3-rx.comCustomer Support
HomeAbout UsFAQContactHelp
News Center
Health Centers
Medical Encyclopedia
Drugs & Medications
Diseases & Conditions
Medical Symptoms
Med. Tests & Exams
Surgery & Procedures
Injuries & Wounds
Diet & Nutrition
Special Topics

\"$alt_text\"');"); } else { echo"\"$alt_text\""; } ?>

You are here : 3-RX.com > Medical Encyclopedia > Injuries and Wounds > Chemical Burns
      Category : Health Centers > Injuries and Safety

Chemical Burns

Overview, Causes, & Risk Factors | Symptoms & Signs | Diagnosis & Tests | Prevention & Expectations | Treatment & Monitoring

Chemical burns involve injury to a part of the body caused by short- or long-term exposure to a chemical substance. They are generally caused by acids or bases, which are caustic products that can cause damage on contact.

What are the causes and risks of the injury?

Chemical burns usually occur on the surface of the body, such as the skin or eyes. However, chemicals may also be inhaled or swallowed, causing lung or gut damage.

Acids used at home that can cause chemical burns are as follows:

  • acetic acid, used in dyes, hair wave neutralizers, and disinfectants
  • formic acid, used in airplane glue
  • hydrochloric acid, used in toilet bowl cleaners, metal cleaners, and soldering fluxes
  • hydrofluoric acid, used in rust removers, tile cleaners, and tanning
  • nitric acid, used in metal engraving
  • phosphoric acid, used in rustproofing, disinfectants, and detergents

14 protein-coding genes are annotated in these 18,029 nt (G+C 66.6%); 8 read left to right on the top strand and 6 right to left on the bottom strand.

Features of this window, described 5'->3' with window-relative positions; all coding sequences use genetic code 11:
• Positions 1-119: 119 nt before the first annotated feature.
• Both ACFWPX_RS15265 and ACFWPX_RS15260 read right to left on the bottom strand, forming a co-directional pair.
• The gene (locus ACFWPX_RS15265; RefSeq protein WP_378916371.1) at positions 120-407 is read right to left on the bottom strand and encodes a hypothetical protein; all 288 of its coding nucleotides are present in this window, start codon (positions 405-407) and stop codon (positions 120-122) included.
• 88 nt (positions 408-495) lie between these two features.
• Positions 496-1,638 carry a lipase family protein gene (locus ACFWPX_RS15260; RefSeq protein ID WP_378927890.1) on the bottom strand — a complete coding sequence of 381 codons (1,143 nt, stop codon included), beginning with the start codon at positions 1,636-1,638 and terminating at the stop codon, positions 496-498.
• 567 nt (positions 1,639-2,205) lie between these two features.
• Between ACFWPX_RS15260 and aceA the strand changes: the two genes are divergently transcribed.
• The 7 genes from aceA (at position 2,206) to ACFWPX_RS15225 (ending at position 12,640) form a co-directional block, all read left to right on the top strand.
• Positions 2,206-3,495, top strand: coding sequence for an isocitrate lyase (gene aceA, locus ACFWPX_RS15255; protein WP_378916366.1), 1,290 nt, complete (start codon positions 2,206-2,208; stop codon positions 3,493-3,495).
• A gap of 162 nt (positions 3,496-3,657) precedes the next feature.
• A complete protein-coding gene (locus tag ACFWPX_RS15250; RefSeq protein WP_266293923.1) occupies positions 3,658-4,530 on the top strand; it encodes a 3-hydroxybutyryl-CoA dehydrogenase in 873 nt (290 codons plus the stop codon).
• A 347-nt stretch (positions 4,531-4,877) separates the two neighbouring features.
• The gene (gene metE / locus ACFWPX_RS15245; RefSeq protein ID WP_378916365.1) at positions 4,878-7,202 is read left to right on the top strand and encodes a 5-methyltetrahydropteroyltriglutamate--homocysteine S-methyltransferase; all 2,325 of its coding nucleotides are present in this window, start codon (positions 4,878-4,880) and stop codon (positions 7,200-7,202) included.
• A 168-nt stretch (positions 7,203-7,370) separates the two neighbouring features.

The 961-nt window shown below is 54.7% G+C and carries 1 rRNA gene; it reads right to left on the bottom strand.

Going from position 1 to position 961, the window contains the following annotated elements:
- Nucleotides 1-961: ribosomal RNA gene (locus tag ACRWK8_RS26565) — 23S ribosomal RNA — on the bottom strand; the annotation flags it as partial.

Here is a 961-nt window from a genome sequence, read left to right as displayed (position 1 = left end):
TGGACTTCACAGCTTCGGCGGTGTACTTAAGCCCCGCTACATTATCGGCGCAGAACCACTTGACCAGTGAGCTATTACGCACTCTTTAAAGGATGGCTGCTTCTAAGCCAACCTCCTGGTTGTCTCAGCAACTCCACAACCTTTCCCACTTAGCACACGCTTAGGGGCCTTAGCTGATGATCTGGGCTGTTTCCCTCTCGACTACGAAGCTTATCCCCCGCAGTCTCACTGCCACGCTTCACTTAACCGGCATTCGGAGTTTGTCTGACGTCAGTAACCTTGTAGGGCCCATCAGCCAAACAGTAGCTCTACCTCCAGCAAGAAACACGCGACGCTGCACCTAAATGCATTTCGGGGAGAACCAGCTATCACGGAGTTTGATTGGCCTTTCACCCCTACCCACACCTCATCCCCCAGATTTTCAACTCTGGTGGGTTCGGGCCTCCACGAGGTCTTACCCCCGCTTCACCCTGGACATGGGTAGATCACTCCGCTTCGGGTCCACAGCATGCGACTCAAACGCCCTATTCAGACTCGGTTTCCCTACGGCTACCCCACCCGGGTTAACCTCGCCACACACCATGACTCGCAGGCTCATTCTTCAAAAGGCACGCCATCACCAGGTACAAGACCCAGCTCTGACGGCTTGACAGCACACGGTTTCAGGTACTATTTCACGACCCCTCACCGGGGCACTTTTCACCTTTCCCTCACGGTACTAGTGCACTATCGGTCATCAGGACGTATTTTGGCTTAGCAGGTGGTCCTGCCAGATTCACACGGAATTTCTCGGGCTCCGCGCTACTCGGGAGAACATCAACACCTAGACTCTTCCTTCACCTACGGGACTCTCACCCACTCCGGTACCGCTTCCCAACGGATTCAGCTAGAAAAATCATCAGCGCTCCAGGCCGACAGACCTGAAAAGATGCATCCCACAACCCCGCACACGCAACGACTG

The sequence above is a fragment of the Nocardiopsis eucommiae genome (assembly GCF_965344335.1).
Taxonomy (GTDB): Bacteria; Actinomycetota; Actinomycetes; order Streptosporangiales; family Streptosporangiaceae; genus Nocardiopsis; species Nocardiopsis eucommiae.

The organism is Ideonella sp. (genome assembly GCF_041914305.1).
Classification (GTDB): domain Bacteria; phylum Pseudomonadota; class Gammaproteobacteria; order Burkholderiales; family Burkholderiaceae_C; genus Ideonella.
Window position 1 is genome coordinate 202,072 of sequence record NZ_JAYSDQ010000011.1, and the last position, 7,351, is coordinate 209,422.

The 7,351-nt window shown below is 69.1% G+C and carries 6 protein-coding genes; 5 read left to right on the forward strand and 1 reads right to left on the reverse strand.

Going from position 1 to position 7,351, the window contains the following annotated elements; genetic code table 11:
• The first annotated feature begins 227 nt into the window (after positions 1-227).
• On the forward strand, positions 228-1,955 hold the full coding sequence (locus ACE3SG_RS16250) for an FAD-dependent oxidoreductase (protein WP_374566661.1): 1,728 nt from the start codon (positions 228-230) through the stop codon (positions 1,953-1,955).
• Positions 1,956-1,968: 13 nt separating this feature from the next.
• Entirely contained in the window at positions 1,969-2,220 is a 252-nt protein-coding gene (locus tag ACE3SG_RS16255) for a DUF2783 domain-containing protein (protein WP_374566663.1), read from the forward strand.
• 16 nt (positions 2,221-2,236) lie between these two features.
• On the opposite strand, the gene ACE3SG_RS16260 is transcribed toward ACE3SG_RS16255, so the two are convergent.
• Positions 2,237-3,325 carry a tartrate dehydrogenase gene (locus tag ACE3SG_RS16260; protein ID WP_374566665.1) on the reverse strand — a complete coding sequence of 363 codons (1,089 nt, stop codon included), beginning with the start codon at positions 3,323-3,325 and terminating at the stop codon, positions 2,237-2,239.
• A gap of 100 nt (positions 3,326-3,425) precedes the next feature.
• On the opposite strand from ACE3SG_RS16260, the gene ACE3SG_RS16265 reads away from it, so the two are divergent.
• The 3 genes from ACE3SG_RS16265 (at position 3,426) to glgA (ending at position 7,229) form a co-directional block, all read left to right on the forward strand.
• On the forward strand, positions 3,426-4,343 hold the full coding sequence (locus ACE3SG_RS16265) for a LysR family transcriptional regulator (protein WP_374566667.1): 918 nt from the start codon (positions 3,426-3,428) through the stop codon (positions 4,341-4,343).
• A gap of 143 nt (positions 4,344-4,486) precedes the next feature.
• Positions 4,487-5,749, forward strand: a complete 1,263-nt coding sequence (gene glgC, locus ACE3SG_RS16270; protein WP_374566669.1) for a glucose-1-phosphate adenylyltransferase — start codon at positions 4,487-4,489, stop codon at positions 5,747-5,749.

• sulfuric acid, used in drain cleaners, metal cleaners, and automobile battery fluid
  • Bases used at home that can cause chemical burns include the following:

  • ammonia and phosphates, used in detergents and cleaners
  • calcium hydroxide, used in mortar, plaster, and cement
  • calcium oxide, or lime, used in cement
  • silicates, used in detergents
  • sodium and calcium hypochlorite, used in pool chlorinating agents and household bleach
  • sodium carbonate, used in detergents
  • sodium hydroxide and potassium hydroxide, used in drain cleaners, oven cleaners, and denture cleaners


    Next section


    Chemical Burns: Symptoms & Signs

    Author: James Broomfield, MD
    Reviewer: Barbara Mallari, RN, BSN, PHN
    Date Reviewed: 08/10/01

    \"$alt_text\"');"); } else { echo"\"$alt_text\""; } ?>

    Home | About Us | FAQ | Contact | Advertising Policy | Privacy Policy | Bookmark Site